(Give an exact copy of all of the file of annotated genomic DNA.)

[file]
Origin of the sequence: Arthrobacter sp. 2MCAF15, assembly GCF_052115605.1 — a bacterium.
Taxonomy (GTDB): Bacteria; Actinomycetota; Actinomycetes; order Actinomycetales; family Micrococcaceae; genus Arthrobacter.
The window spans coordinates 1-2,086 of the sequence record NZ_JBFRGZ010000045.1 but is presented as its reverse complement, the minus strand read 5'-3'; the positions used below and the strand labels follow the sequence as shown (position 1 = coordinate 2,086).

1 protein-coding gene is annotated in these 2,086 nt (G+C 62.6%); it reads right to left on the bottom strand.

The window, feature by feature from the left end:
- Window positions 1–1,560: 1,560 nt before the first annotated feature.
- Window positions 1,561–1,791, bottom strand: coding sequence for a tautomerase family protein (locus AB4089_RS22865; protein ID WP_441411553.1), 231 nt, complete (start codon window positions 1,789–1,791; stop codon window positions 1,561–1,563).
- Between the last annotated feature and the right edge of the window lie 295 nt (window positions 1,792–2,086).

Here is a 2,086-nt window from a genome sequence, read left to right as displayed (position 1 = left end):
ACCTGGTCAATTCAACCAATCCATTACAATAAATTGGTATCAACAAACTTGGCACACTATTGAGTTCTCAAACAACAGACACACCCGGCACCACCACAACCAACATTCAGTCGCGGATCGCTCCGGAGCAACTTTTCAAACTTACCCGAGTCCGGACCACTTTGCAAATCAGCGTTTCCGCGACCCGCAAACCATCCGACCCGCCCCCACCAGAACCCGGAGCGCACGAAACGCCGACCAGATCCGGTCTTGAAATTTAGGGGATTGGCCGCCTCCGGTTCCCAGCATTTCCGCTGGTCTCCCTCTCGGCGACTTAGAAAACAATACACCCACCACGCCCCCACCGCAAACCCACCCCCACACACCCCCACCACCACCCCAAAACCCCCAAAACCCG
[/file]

Origin of the sequence: Arthrobacter sp. 2MCAF15, assembly GCF_052115605.1 — a bacterium.
Taxonomy (GTDB): Bacteria; Actinomycetota; Actinomycetes; order Actinomycetales; family Micrococcaceae; genus Arthrobacter.
The window spans coordinates 1-2,086 of the sequence record NZ_JBFRGZ010000045.1 but is presented as its reverse complement, the minus strand read 5'-3'; the positions used below and the strand labels follow the sequence as shown (position 1 = coordinate 2,086).

1 protein-coding gene is annotated in these 2,086 nt (G+C 62.6%); it reads right to left on the bottom strand.

The window, feature by feature from the left end:
- Window positions 1–1,560: 1,560 nt before the first annotated feature.
- Window positions 1,561–1,791, bottom strand: coding sequence for a tautomerase family protein (locus AB4089_RS22865; protein ID WP_441411553.1), 231 nt, complete (start codon window positions 1,789–1,791; stop codon window positions 1,561–1,563).
- Between the last annotated feature and the right edge of the window lie 295 nt (window positions 1,792–2,086).

Here is a 2,086-nt window from a genome sequence, read left to right as displayed (position 1 = left end):
ACCTGGTCAATTCAACCAATCCATTACAATAAATTGGTATCAACAAACTTGGCACACTATTGAGTTCTCAAACAACAGACACACCCGGCACCACCACAACCAACATTCAGTCGCGGATCGCTCCGGAGCAACTTTTCAAACTTACCCGAGTCCGGACCACTTTGCAAATCAGCGTTTCCGCGACCCGCAAACCATCCGACCCGCCCCCACCAGAACCCGGAGCGCACGAAACGCCGACCAGATCCGGTCTTGAAATTTAGGGGATTGGCCGCCTCCGGTTCCCAGCATTTCCGCTGGTCTCCCTCTCGGCGACTTAGAAAACAATACACCCACCACGCCCCCACCGCAAACCCACCCCCACACACCCCCACCACCACCCCAAAACCCCCAAAACCCG